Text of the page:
The membership relationship "$\epsilon$" is foundational for set theory, in the sense that the axioms of any set theory are formulated in the language of "$\epsilon$". Naturally, the question arises whether there is one binary operation, which is foundational in this sense. With such an operation identified, the "algebraic set theory" would be a theory of universal algebras with this operation, and maybe with some constants (like the $0$-ary operation selecting the empty set $\emptyset$). The supports of such algebras are also a foundational issue to be addressed, but such issues are resolved in literature - these supports can be "universes", that is sets "closed" under all operations in which we are interested. This issue is not in the focus of this question - important is the binary operation in the title.

I see two such operations, each of which sounds to be foundational for set theory:

  • $f(x, y)$ = {$x$} $\cup \ y$, since ($x \ \epsilon \ y$) iff $f (x, y) = y$,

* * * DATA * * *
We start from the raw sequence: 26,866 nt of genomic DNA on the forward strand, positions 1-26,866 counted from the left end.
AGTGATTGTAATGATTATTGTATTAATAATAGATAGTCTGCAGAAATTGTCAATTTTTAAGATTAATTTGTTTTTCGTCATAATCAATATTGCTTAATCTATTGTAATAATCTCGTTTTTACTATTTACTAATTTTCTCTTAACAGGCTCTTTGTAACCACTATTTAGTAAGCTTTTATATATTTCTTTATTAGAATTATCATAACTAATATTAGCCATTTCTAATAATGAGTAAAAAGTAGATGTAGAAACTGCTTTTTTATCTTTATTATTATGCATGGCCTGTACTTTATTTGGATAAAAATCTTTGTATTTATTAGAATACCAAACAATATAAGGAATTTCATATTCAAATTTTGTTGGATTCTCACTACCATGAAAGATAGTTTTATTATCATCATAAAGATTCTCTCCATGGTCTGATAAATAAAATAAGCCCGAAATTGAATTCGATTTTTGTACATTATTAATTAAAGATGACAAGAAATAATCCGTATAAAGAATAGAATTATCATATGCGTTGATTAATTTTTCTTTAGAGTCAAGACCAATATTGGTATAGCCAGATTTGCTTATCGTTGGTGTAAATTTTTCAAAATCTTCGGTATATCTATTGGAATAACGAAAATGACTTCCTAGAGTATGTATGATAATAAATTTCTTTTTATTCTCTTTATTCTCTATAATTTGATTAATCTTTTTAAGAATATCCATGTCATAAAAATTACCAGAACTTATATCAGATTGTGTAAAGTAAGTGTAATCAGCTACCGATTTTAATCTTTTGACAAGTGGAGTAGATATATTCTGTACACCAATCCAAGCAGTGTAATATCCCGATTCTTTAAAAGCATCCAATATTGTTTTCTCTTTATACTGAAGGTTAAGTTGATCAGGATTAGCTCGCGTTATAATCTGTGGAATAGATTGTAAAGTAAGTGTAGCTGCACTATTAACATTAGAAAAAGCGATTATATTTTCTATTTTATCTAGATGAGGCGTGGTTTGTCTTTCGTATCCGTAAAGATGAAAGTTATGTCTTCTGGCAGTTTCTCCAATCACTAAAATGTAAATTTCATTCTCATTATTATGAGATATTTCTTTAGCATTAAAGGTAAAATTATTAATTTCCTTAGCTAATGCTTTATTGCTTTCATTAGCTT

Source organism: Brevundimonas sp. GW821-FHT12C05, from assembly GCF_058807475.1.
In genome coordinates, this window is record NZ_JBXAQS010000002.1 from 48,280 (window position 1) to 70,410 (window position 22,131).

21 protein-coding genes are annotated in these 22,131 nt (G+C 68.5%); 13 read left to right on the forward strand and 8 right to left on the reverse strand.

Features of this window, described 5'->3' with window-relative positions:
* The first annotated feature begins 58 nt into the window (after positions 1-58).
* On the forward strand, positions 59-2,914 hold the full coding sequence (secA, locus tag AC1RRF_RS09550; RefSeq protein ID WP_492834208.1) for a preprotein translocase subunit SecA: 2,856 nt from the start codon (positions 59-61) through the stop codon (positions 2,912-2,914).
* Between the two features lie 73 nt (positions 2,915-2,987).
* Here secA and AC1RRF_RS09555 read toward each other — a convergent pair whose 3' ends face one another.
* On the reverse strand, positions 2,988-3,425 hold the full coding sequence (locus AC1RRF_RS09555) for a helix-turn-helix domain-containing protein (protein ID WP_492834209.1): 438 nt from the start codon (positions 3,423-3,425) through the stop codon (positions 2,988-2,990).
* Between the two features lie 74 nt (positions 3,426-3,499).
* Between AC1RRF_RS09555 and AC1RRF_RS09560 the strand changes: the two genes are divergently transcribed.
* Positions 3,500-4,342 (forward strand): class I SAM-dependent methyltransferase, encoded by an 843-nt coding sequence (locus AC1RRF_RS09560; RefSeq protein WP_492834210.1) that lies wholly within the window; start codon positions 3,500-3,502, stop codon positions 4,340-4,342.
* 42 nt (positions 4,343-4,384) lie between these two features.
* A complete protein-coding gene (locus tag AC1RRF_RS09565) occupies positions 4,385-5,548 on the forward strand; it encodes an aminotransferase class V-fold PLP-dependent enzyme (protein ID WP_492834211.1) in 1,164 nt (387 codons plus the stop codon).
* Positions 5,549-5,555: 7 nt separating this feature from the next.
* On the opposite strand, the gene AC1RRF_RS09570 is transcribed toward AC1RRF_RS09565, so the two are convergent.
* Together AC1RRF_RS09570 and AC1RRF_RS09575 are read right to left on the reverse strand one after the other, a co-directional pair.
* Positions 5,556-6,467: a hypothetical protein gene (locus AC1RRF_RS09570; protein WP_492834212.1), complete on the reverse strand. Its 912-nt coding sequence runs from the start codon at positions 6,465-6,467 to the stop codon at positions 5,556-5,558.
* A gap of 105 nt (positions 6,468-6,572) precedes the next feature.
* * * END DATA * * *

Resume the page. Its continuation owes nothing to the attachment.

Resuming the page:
• $g(x, y)$ = {$x$} $\cap \ y$, since ($x \ \epsilon \ y$) iff $g(x, y)$ = {$x$}.

Each of these two operations is foundational for set theory, because in any axiom of a set theory we can replace the atomic formulas of the form ($x \ \epsilon \ y$) with corresponding equivalent equations in (1) and (2). But only this formal procedure is not very interesting. Way more interesting is whether there are algebraic properties of these two operations which would allow to replace other formulas (not only the atomary formulas) with equations in terms of $f$ (or $g$) - ideally, to replace all logical formulas with algebraic equations (identities). I believe, this ideal cannot be achieved because of quantifiers, unless some infinitary generalizations of these two operations are found. Therefore, instead of the ideal goal, a realistic goal is also interesting - to replace with algebraic equations all subformulas under each quantifier (or the matrix in a prenex form).